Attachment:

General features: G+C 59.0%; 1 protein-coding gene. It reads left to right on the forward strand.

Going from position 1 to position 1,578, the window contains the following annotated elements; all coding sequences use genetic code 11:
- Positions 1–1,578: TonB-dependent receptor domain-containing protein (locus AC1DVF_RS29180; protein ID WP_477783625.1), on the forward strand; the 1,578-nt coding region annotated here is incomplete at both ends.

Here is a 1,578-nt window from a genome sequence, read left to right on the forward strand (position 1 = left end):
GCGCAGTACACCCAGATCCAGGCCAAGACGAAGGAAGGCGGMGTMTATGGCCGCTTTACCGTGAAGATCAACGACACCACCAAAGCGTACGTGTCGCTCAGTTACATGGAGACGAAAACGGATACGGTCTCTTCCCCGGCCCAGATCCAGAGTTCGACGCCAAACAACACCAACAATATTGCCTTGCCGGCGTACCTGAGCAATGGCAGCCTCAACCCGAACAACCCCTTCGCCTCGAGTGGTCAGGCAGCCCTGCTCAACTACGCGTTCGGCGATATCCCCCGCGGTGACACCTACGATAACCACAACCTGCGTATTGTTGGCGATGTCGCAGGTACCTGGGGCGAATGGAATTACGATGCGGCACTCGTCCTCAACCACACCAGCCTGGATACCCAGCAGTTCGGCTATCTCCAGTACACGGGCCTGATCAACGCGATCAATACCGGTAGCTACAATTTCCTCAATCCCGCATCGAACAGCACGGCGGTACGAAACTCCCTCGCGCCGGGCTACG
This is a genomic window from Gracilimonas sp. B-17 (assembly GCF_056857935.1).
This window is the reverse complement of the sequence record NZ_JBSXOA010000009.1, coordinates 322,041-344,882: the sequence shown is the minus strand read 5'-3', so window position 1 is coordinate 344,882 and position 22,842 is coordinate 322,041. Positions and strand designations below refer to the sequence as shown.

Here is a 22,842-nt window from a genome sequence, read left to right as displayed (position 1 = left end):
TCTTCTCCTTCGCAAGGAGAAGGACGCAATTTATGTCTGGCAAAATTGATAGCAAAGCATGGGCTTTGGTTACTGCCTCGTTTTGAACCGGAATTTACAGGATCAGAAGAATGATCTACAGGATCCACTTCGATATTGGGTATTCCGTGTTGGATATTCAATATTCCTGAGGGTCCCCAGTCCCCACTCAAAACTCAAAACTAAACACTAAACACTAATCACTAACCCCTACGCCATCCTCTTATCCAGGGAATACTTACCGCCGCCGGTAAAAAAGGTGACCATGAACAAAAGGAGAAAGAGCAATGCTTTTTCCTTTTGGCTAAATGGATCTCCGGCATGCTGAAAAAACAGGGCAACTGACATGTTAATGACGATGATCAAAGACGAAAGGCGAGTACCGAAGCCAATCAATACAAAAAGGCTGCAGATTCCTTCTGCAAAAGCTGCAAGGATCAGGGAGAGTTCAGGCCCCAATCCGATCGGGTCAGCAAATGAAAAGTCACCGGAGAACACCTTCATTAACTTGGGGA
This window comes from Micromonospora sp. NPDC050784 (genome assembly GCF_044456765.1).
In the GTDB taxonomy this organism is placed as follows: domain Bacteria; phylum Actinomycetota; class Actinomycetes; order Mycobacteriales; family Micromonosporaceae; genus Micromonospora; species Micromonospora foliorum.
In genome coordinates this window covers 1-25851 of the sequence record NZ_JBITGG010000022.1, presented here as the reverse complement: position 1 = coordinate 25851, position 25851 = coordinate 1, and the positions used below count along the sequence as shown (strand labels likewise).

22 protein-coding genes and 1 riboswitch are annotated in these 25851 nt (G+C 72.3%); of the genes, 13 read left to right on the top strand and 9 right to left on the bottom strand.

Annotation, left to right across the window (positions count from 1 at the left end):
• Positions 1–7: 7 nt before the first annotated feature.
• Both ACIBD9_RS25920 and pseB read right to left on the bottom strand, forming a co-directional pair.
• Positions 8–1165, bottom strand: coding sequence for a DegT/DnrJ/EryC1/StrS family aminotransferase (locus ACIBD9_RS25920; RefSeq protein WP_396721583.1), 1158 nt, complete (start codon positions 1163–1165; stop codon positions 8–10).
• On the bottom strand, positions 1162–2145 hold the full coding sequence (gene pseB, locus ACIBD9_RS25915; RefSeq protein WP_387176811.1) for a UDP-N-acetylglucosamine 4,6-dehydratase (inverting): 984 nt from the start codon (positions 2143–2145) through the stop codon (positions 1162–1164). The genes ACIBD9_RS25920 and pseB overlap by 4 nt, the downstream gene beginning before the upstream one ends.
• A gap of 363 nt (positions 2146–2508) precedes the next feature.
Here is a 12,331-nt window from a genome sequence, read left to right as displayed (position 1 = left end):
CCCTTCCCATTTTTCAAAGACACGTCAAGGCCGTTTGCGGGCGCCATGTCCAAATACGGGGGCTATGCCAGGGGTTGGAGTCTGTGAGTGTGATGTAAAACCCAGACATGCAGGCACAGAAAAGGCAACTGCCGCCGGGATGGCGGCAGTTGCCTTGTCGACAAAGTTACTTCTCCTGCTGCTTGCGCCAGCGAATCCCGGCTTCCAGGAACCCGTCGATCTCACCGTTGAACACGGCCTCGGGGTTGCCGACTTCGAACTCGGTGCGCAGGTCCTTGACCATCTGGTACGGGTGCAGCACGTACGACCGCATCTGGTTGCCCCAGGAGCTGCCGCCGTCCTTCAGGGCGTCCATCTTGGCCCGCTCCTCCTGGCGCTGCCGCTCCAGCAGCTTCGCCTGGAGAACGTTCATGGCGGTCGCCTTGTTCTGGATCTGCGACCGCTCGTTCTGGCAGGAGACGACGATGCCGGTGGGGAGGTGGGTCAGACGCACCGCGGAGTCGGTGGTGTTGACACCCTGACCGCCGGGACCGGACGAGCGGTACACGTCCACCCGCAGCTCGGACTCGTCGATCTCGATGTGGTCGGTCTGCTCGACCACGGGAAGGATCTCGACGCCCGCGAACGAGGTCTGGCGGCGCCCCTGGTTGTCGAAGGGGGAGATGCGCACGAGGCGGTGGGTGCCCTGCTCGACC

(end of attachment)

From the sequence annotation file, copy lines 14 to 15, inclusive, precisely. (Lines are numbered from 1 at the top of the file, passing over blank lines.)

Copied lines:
Annotation, left to right across the window (positions count from 1 at the left end):
• Positions 1–7: 7 nt before the first annotated feature.